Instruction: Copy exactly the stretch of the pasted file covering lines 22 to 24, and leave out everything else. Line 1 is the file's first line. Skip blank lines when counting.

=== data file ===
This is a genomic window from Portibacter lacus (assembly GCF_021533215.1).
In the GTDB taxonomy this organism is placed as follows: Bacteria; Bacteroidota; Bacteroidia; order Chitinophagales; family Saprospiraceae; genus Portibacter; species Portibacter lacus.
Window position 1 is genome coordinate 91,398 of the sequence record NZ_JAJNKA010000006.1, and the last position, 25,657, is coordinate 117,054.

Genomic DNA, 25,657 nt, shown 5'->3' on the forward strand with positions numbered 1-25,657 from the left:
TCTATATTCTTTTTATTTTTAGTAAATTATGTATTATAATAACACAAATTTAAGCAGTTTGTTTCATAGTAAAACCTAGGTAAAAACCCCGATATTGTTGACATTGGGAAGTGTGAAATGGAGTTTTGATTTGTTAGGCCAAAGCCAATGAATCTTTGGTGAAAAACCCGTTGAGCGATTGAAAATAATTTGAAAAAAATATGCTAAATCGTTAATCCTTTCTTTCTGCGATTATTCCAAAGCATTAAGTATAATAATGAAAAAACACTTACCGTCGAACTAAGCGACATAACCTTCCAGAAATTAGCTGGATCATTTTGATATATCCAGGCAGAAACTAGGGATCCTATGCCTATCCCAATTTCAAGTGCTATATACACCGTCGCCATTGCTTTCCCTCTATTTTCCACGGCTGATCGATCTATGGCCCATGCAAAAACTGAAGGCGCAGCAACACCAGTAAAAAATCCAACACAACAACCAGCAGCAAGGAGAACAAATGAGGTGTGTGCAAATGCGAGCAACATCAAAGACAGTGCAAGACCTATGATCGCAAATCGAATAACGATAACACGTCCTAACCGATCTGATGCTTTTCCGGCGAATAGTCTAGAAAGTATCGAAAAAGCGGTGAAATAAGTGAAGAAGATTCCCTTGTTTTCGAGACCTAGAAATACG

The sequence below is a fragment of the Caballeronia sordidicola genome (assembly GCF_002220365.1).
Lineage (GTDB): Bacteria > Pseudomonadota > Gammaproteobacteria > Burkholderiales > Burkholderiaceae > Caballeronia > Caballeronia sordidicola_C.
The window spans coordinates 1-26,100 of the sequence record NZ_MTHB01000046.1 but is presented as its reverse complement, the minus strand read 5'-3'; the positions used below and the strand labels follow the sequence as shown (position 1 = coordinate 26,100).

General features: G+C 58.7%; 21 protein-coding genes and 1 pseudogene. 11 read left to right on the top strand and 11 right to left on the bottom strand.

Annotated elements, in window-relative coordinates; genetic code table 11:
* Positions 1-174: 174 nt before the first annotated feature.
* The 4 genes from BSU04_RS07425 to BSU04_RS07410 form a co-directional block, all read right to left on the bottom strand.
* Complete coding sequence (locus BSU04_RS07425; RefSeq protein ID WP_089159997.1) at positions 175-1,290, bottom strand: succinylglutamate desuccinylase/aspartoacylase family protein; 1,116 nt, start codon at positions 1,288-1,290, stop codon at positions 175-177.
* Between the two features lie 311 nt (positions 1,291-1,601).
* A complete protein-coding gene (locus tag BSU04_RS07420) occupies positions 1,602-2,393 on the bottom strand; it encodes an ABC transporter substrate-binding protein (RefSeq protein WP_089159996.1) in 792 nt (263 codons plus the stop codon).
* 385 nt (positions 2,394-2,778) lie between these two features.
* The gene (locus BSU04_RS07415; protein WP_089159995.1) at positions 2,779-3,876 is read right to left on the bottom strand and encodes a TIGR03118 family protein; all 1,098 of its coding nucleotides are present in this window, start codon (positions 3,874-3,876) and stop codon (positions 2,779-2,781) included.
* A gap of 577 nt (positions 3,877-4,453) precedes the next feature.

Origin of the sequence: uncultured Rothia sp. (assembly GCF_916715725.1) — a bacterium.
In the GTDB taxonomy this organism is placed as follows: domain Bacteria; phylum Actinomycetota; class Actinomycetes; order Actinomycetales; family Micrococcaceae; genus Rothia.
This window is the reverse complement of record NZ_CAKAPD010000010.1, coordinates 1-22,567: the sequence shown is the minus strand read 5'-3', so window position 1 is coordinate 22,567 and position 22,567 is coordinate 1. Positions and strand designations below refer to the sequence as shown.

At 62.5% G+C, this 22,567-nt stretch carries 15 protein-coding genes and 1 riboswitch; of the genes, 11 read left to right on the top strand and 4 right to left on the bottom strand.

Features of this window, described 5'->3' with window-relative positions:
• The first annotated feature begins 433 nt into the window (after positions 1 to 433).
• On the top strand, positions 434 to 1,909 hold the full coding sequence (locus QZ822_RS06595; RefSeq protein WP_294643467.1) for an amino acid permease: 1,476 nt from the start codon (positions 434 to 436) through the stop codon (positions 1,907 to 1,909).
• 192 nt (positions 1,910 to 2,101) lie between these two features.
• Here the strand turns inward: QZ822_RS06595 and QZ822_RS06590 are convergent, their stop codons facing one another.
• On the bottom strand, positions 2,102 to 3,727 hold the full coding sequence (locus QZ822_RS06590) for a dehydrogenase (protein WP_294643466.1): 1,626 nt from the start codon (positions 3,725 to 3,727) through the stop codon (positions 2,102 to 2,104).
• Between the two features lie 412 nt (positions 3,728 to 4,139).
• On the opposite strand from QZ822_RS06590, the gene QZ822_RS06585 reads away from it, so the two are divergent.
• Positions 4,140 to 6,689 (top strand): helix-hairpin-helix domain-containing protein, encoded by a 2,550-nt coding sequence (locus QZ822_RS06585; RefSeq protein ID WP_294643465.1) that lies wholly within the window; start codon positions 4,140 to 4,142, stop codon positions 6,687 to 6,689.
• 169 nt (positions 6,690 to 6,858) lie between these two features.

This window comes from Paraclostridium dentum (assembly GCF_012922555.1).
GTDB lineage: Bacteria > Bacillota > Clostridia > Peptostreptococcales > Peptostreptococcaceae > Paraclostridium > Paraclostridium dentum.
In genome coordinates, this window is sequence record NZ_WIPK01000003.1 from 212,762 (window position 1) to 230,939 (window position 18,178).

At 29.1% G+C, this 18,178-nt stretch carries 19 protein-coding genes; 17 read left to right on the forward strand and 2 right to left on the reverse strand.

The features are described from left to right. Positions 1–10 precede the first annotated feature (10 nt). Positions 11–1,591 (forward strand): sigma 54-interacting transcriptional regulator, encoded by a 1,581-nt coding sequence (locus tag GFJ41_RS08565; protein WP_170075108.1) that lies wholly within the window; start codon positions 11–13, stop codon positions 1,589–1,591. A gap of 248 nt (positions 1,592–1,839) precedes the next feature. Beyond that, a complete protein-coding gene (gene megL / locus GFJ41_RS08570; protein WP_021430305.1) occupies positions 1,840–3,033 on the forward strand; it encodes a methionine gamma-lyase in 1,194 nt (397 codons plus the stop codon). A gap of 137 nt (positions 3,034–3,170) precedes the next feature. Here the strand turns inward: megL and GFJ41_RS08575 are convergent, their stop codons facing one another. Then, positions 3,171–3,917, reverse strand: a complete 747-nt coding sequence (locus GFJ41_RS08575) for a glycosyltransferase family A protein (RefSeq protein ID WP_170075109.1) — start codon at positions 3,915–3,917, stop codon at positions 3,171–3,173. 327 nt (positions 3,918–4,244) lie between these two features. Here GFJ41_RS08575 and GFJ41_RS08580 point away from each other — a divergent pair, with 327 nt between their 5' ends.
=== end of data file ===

At 62.5% G+C, this 22,567-nt stretch carries 15 protein-coding genes and 1 riboswitch; of the genes, 11 read left to right on the top strand and 4 right to left on the bottom strand.

Features of this window, described 5'->3' with window-relative positions:
• The first annotated feature begins 433 nt into the window (after positions 1 to 433).